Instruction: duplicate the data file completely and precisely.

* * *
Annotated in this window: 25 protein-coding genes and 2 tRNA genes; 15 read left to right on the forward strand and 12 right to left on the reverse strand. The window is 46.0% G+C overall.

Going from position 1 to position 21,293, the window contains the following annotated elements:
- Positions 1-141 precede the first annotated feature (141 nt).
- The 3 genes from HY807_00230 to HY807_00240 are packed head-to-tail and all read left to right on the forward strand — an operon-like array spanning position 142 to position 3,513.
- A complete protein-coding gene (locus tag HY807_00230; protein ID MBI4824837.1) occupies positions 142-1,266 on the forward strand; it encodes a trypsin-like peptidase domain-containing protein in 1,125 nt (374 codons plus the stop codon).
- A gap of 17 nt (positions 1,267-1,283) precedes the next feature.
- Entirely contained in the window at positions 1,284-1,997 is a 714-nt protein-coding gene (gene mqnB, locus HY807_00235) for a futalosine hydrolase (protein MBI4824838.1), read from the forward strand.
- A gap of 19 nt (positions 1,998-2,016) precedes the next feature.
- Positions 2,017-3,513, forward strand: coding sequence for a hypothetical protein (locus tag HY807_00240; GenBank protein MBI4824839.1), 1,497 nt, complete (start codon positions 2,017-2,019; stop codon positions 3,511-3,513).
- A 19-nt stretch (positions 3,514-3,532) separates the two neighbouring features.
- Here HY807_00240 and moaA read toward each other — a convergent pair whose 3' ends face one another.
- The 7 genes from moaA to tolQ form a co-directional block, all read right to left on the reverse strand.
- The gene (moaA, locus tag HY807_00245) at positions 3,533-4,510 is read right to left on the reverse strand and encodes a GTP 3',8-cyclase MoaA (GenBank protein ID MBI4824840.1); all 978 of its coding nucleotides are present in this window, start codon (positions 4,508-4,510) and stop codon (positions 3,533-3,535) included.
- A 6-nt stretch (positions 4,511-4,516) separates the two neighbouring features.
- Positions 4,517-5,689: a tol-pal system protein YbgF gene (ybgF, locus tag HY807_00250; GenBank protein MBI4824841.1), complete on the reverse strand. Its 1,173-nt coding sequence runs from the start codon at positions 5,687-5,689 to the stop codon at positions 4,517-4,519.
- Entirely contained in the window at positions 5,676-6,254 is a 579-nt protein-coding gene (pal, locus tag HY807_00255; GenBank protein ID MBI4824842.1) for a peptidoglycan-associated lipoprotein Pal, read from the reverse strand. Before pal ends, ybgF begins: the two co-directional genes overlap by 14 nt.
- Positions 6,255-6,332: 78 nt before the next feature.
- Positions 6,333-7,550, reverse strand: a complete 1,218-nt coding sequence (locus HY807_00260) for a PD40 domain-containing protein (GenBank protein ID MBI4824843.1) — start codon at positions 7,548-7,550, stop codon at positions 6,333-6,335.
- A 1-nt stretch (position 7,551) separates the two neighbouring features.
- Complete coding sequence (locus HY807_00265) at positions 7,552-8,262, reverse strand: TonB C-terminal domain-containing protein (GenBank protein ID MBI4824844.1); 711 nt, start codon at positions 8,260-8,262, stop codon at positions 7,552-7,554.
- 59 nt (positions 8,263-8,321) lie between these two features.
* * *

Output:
Annotated in this window: 25 protein-coding genes and 2 tRNA genes; 15 read left to right on the forward strand and 12 right to left on the reverse strand. The window is 46.0% G+C overall.

Going from position 1 to position 21,293, the window contains the following annotated elements:
- Positions 1-141 precede the first annotated feature (141 nt).
- The 3 genes from HY807_00230 to HY807_00240 are packed head-to-tail and all read left to right on the forward strand — an operon-like array spanning position 142 to position 3,513.
- A complete protein-coding gene (locus tag HY807_00230; protein ID MBI4824837.1) occupies positions 142-1,266 on the forward strand; it encodes a trypsin-like peptidase domain-containing protein in 1,125 nt (374 codons plus the stop codon).
- A gap of 17 nt (positions 1,267-1,283) precedes the next feature.
- Entirely contained in the window at positions 1,284-1,997 is a 714-nt protein-coding gene (gene mqnB, locus HY807_00235) for a futalosine hydrolase (protein MBI4824838.1), read from the forward strand.
- A gap of 19 nt (positions 1,998-2,016) precedes the next feature.
- Positions 2,017-3,513, forward strand: coding sequence for a hypothetical protein (locus tag HY807_00240; GenBank protein MBI4824839.1), 1,497 nt, complete (start codon positions 2,017-2,019; stop codon positions 3,511-3,513).
- A 19-nt stretch (positions 3,514-3,532) separates the two neighbouring features.
- Here HY807_00240 and moaA read toward each other — a convergent pair whose 3' ends face one another.
- The 7 genes from moaA to tolQ form a co-directional block, all read right to left on the reverse strand.
- The gene (moaA, locus tag HY807_00245) at positions 3,533-4,510 is read right to left on the reverse strand and encodes a GTP 3',8-cyclase MoaA (GenBank protein ID MBI4824840.1); all 978 of its coding nucleotides are present in this window, start codon (positions 4,508-4,510) and stop codon (positions 3,533-3,535) included.
- A 6-nt stretch (positions 4,511-4,516) separates the two neighbouring features.
- Positions 4,517-5,689: a tol-pal system protein YbgF gene (ybgF, locus tag HY807_00250; GenBank protein MBI4824841.1), complete on the reverse strand. Its 1,173-nt coding sequence runs from the start codon at positions 5,687-5,689 to the stop codon at positions 4,517-4,519.
- Entirely contained in the window at positions 5,676-6,254 is a 579-nt protein-coding gene (pal, locus tag HY807_00255; GenBank protein ID MBI4824842.1) for a peptidoglycan-associated lipoprotein Pal, read from the reverse strand. Before pal ends, ybgF begins: the two co-directional genes overlap by 14 nt.
- Positions 6,255-6,332: 78 nt before the next feature.
- Positions 6,333-7,550, reverse strand: a complete 1,218-nt coding sequence (locus HY807_00260) for a PD40 domain-containing protein (GenBank protein ID MBI4824843.1) — start codon at positions 7,548-7,550, stop codon at positions 6,333-6,335.
- A 1-nt stretch (position 7,551) separates the two neighbouring features.
- Complete coding sequence (locus HY807_00265) at positions 7,552-8,262, reverse strand: TonB C-terminal domain-containing protein (GenBank protein ID MBI4824844.1); 711 nt, start codon at positions 8,260-8,262, stop codon at positions 7,552-7,554.
- 59 nt (positions 8,263-8,321) lie between these two features.